14 Bond Terminology 14

15 Bonds Payable Example 15

16 Bond Prices 16

17 2. Present Value of an Ordinary Annuity(PVOA) PVOA calculations presume a discount rate (i), where (A) = the amount of each annuity, and (n) = the number of annuities (or rents), which is the same as the number of periods of discounting. There are 3 different ways you can calculate PVOA: 1. Formula: PVOA = A [1-(1/(1+i) n )] / i 2. Tables: see page 719, Table 5 3. Financial Calculator (time value of money). 17

18 Problem 2: Bonds Payable On July 1, 2007, Mustang Corporation issues $100,000 of its 5-year bonds which have an annual stated rate of 7%, and pay interest semiannually each June 30 and December 31, starting December 31, The bonds were issued to yield 6% annually. Calculate the issue price of the bond: (1) What are the cash flows and factors? Face value at maturity = $100,000 Stated Interest = Face value x stated rate x time period 100,000 x 7% x (1/2) = $3,500 Number of periods = n = 5 years x 2 = 10 Discount rate = 6% / 2 = 3% per period 18

19 Problem 2 - calculations PV of interest annuity: PVOA Table PVOA = 3,500 ( ) = $29,856 i = 3%, n = 10 PV of face value: PV1 Table PV = 100,000 ( )=$74,409 i=3%, n=10 Total issue price = $104,265 Issued at a premium of $4,265 because the company was offering an interest rate greater than the market rate, and investors were willing to pay more for the higher interest rate. 19

20 Problem 2 - Amortization Schedule To recognize interest expense using the effective interest method, an amortization schedule must be constructed. (This expands the text discussion.) To calculate the columns (see next slide): Cash paid = Face x Stated Rate x Time = 100,000 x 7% x 1/2 year = $3,500 (this is the same amount every period) Int. Expense = CV x Market Rate x Time at 12/31/07 = 104,265 x 6% x 1/2 year = 3,128 at 6/30/08 = 103,893 x 6% x 1/2 year = 3,117 The difference between cash paid and interest expense is the periodic amortization of premium. Note that the carrying value is amortized down to face value by maturity. 20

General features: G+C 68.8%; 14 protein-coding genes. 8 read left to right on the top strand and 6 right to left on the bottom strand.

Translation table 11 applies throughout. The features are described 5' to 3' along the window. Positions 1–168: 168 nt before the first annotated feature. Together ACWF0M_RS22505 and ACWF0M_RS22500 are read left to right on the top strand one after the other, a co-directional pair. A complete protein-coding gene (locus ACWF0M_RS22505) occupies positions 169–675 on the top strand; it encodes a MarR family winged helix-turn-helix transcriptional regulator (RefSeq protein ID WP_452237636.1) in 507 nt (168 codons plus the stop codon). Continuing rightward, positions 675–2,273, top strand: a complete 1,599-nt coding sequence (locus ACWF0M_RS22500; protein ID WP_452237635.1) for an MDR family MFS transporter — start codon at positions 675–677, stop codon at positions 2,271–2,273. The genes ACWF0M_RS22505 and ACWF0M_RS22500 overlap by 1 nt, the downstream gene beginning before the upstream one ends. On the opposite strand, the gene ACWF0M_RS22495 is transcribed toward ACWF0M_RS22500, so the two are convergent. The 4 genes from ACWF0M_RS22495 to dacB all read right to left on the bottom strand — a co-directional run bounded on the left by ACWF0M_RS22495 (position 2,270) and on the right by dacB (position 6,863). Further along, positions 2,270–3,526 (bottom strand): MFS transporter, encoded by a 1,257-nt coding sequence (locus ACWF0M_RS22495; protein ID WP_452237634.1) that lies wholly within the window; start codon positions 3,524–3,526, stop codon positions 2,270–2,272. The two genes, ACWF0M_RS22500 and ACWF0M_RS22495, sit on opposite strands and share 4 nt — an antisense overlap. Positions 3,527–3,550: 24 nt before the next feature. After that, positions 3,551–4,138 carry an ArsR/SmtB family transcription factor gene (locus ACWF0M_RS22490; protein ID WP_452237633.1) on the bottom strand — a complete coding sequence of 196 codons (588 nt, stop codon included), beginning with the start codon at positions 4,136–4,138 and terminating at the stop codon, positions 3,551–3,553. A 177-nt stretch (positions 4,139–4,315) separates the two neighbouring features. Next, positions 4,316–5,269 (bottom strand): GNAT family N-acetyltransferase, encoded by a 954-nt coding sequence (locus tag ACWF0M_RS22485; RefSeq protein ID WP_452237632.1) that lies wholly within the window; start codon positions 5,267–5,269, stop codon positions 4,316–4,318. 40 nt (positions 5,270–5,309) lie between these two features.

21 Problem 2 - Amortization Schedule Cash Interest Carrying Date Paid Expense Premium Value 7/01/07 104,265 12/31/07 3,500 3, ,893 6/30/08 3,500 3, ,510 12/31/08 3,500 3, ,115 6/30/09 3,500 3, ,708 12/31/09 3,500 3, ,289 6/30/10 3,500 3, ,858 12/31/10 3,500 3, ,414 6/30/11 3,500 3, ,956 12/31/11 3,500 3, ,485 6/30/12 3,500 3, ,000 21

22 Problem 2 - Journal Entries JE at 7/1/07 to issue the bonds: Cash 104,265 Premium on B/P 4,265 Bonds Payable 100,000 JE at 12/31/07 to pay interest: Interest Expense 3,128 Premium on B/P 372 Cash 3,500 Note that the numbers for each interest payment come from the lines on the amortization schedule. 22

23 Cash Flows for Bonds Payable 23

24 Bonds Issued at Face Value 24

25 Bonds Payable at a Discount If bonds are issued at a discount, the carrying value will be below face value at the date of issue. The Discount on B/P account has a normal debit balance and is a contra to B/P (similar to the Discount on N/P). The Discount account is amortized with a credit. Note that the difference between Cash Paid and Interest Expense is still the amount of amortization. Interest expense for bonds issued at a discount will be greater than cash paid. The amortization table will show the bonds amortized up to face value. 25